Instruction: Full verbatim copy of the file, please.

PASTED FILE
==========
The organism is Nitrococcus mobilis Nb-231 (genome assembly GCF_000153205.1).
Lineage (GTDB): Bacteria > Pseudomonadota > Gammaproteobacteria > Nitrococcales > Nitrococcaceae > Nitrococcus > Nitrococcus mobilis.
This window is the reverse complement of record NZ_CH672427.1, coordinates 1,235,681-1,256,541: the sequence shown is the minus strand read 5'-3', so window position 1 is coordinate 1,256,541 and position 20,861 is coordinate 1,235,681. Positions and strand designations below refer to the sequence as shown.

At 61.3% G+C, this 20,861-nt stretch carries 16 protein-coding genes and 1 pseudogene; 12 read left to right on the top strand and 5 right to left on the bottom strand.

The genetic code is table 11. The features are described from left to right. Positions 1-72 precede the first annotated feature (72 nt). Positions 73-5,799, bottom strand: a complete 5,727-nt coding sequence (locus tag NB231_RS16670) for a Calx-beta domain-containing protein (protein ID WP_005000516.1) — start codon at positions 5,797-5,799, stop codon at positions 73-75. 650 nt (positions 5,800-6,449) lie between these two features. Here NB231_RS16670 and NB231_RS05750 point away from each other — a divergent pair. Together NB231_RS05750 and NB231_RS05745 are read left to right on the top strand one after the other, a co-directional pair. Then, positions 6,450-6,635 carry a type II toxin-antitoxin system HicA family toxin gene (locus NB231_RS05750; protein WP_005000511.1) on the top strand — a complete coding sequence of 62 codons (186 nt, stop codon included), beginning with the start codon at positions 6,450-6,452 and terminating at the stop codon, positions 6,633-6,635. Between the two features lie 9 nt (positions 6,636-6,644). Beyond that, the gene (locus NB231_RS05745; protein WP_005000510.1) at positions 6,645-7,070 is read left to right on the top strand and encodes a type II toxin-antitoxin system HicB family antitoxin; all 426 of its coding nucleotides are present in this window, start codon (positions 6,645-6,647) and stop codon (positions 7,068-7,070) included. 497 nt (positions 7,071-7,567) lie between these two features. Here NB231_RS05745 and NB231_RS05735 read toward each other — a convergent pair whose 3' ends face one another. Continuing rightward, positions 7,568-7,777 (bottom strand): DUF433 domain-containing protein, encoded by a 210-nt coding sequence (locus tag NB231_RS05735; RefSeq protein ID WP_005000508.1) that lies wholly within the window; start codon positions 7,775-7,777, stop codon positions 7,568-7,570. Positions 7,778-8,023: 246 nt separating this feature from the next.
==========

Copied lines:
The organism is Nitrococcus mobilis Nb-231 (genome assembly GCF_000153205.1).
Lineage (GTDB): Bacteria > Pseudomonadota > Gammaproteobacteria > Nitrococcales > Nitrococcaceae > Nitrococcus > Nitrococcus mobilis.
This window is the reverse complement of record NZ_CH672427.1, coordinates 1,235,681-1,256,541: the sequence shown is the minus strand read 5'-3', so window position 1 is coordinate 1,256,541 and position 20,861 is coordinate 1,235,681. Positions and strand designations below refer to the sequence as shown.

At 61.3% G+C, this 20,861-nt stretch carries 16 protein-coding genes and 1 pseudogene; 12 read left to right on the top strand and 5 right to left on the bottom strand.

The genetic code is table 11. The features are described from left to right. Positions 1-72 precede the first annotated feature (72 nt). Positions 73-5,799, bottom strand: a complete 5,727-nt coding sequence (locus tag NB231_RS16670) for a Calx-beta domain-containing protein (protein ID WP_005000516.1) — start codon at positions 5,797-5,799, stop codon at positions 73-75. 650 nt (positions 5,800-6,449) lie between these two features. Here NB231_RS16670 and NB231_RS05750 point away from each other — a divergent pair. Together NB231_RS05750 and NB231_RS05745 are read left to right on the top strand one after the other, a co-directional pair. Then, positions 6,450-6,635 carry a type II toxin-antitoxin system HicA family toxin gene (locus NB231_RS05750; protein WP_005000511.1) on the top strand — a complete coding sequence of 62 codons (186 nt, stop codon included), beginning with the start codon at positions 6,450-6,452 and terminating at the stop codon, positions 6,633-6,635. Between the two features lie 9 nt (positions 6,636-6,644). Beyond that, the gene (locus NB231_RS05745; protein WP_005000510.1) at positions 6,645-7,070 is read left to right on the top strand and encodes a type II toxin-antitoxin system HicB family antitoxin; all 426 of its coding nucleotides are present in this window, start codon (positions 6,645-6,647) and stop codon (positions 7,068-7,070) included. 497 nt (positions 7,071-7,567) lie between these two features. Here NB231_RS05745 and NB231_RS05735 read toward each other — a convergent pair whose 3' ends face one another. Continuing rightward, positions 7,568-7,777 (bottom strand): DUF433 domain-containing protein, encoded by a 210-nt coding sequence (locus tag NB231_RS05735; RefSeq protein ID WP_005000508.1) that lies wholly within the window; start codon positions 7,775-7,777, stop codon positions 7,568-7,570. Positions 7,778-8,023: 246 nt separating this feature from the next.